Under these circumstances, any transfer of power is risky for the present Russian leadership. Those who organized the illegal dismembering of Yukos could be subject to the same treatment that they imposed. This is an important reason why fair elections in Russia are unlikely to occur. In this, the Russian authorities can only be gratified by the Western reaction. The success of Rosneft’s London IPO suggests that the bulk of Western investors are not interested in the ethical and legal issues presented by the destruction of Yukos and the treatment of the Yukos investors.

Finally, the aftermath of the Yukos case convinced the Russian leadership that they can use coercive tactics with foreigners freely. Royal Dutch Shell ceded control of the Sakhalin-2 oil and gas project to Gazprom under conditions in which it was widely believed to have been shortchanged by $5 billion after the Russian government threatened Shell with the termination of operating licenses over alleged environmental violations. The Western attitude is so supine that Shell president Jeroen van der Veer actually thanked Putin when the ordeal was over in December, 2006. The Russians also cut off supplies to the Mazeikiu Nafta refinery in Lithuania. The refinery was the biggest Yukos asset outside of Russia and it was sold to a Polish company despite efforts by the Russian government to acquire it. After that, the company began to experience problems with oil supplies. Finally, a Russian pipeline official informed them that they might never get supplies and there was nothing anyone could do about it.

Russia has cut off gas supplies to Ukraine and used the threat of a cutoff to get a higher price from Belarus in the middle of winter while continuing to use discriminatory pricing in the case of other customers in accordance with political allegiance. Turkey receives 75 per cent of its gas from Russia and, under these circumstances, is acutely aware of the need not to offend Russia. Russian officials have openly stated that Hungary’s energy dependence on Russia precludes an “anti-Russian foreign policy.”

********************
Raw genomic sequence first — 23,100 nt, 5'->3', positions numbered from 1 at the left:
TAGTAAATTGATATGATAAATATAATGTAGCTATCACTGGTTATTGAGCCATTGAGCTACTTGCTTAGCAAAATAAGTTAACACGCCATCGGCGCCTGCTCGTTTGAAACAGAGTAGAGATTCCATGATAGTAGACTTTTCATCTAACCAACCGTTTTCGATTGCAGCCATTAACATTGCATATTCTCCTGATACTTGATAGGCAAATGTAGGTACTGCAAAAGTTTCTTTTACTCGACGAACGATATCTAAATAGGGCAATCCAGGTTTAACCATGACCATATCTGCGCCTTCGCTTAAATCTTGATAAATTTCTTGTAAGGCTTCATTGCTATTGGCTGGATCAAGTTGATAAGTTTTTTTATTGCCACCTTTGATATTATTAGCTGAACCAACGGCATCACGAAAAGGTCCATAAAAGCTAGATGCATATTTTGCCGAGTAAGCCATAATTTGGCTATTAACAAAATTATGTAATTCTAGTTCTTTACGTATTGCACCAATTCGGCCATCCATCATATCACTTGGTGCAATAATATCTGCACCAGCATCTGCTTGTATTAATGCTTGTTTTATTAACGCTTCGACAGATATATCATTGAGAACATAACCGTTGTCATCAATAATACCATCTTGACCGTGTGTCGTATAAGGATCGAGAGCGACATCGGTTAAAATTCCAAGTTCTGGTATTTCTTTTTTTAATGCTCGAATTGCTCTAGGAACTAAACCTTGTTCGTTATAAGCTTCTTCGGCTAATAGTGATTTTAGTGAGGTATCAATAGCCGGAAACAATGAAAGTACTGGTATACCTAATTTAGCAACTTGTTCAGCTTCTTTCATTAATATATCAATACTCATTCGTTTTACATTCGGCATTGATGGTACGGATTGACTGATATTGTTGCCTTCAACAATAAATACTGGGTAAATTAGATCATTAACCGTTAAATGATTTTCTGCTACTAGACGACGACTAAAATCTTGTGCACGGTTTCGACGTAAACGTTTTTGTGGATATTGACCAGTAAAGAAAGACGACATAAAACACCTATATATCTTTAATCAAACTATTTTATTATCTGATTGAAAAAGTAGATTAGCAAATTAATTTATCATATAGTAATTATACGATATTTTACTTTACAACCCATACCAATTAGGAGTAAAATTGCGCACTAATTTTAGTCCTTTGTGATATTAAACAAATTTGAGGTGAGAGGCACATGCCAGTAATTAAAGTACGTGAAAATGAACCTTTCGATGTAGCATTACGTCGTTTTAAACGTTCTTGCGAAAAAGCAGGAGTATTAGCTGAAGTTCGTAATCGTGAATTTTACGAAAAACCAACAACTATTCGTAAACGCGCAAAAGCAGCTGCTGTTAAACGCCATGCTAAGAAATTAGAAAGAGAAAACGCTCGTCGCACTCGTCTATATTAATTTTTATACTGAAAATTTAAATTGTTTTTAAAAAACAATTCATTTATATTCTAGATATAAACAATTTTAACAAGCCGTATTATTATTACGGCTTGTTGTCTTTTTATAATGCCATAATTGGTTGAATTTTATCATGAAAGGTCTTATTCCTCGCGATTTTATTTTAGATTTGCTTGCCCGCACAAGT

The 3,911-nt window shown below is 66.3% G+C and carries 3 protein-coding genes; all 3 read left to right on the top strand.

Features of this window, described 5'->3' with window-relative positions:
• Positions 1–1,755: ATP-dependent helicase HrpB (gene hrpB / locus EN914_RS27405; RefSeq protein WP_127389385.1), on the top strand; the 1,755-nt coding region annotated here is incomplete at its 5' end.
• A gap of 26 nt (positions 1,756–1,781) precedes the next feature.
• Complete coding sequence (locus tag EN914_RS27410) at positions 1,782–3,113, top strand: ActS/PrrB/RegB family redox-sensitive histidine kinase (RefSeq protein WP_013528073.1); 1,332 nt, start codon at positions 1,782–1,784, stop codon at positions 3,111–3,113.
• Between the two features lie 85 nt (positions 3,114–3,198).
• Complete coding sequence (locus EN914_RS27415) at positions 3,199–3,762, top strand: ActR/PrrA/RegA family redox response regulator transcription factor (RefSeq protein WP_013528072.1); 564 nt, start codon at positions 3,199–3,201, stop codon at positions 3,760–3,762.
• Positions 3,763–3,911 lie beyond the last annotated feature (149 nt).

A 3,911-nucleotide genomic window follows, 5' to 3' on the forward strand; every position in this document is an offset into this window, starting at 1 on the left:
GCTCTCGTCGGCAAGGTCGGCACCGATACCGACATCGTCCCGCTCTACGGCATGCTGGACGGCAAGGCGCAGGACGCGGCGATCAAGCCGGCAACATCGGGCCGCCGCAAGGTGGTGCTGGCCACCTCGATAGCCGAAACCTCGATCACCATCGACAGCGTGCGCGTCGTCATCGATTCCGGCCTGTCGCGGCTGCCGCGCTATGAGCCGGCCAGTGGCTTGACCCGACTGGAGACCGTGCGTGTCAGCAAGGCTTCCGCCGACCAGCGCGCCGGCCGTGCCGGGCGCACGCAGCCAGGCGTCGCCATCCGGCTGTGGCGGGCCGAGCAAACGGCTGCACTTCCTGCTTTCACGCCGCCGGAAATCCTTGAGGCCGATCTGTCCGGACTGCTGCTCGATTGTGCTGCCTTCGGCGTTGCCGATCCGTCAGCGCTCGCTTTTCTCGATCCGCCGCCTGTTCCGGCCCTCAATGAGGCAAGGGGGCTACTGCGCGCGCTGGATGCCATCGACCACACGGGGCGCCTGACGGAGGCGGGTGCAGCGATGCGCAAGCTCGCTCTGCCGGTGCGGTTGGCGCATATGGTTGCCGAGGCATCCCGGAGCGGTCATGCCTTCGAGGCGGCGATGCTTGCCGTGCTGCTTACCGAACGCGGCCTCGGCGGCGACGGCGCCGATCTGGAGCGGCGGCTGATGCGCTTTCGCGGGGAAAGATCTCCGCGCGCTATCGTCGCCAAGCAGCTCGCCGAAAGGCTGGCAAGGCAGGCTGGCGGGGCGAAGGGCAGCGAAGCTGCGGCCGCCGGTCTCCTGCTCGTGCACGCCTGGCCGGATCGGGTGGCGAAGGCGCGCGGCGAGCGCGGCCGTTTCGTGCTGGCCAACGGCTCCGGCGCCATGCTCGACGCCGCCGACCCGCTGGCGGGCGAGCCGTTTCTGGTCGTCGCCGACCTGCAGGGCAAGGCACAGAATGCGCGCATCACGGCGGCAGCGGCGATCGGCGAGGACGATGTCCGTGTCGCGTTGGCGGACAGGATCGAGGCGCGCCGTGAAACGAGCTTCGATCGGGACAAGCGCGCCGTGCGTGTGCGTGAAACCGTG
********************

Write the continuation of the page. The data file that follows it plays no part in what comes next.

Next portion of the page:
Under these circumstances, it is important for the United States to develop a strategy for countering attempts by Russia to ignore the law and use economic relationships as a means of imposing political conformity. The U.S. was instrumental in the extension of membership in the G-7, which became the G-8 even though Russia’s internal practices did not conform with that organization’s principles. Similarly, Russia is a candidate for membership in the WTO and consideration is being given to rescinding the Jackson-Vanik amendment. All of these steps are inconsistent with Russia’s present practices. Accordingly, Russia should be removed from the G-8 and action on WTO membership and the Jackson-Vanik amendment should be postponed until such time as it is justified by Russia’s actions.  

Western companies should seek to act cooperatively in the face of Russian pressure and violation of contracts and not allow themselves to be played off against each other to the ultimate detriment of everyone. There should be a means to investigate attempts by the Russian authorities to pressure Western companies to give up their contractual rights as well as measures to support affected Western companies in the event of abuses. At the same time, the U.S. and the European Union should develop a strategy to prevent Russia from using energy as a political weapon, including measures to protect against the consequences of any abrupt and politically motivated cutoff of supplies, coupled with the establishment of standards of transparency, competition and reciprocity.

Finally, the U.S. should be very wary of attempts by Russian companies to acquire U.S. assets with strategic significance both in light of the fact that Russia is determined to prevent such acquisition when it comes to their own strategic assets and because, in the aftermath of the Yukos case, no Russian company can be regarded as truly independent of the Russian state.

Related Articles

NATO Must Adapt to Counter Russia’s Next-Generation Warfare

Richard Weitz

A recently released paper of the Defense Committee of the U.K. House of Commons on Russia’s seizure of Crimea and the implications for Western securit...

Continue Reading

Dazed and Confused

Irwin M. Stelzer

At last, some good news about the U.S. economy. Sort of. The government's Bureau of Economic Analysis (BEA) reckons the economy grew at an annual rate...

Continue Reading

Opinion: What Really Triggered World War I?

Arthur Herman

Hudson Institute Senior Fellow Arthur Herman on how Europe’s weak system of military alliances and Great Britain’s “splendid isolation” caused...

Watch Now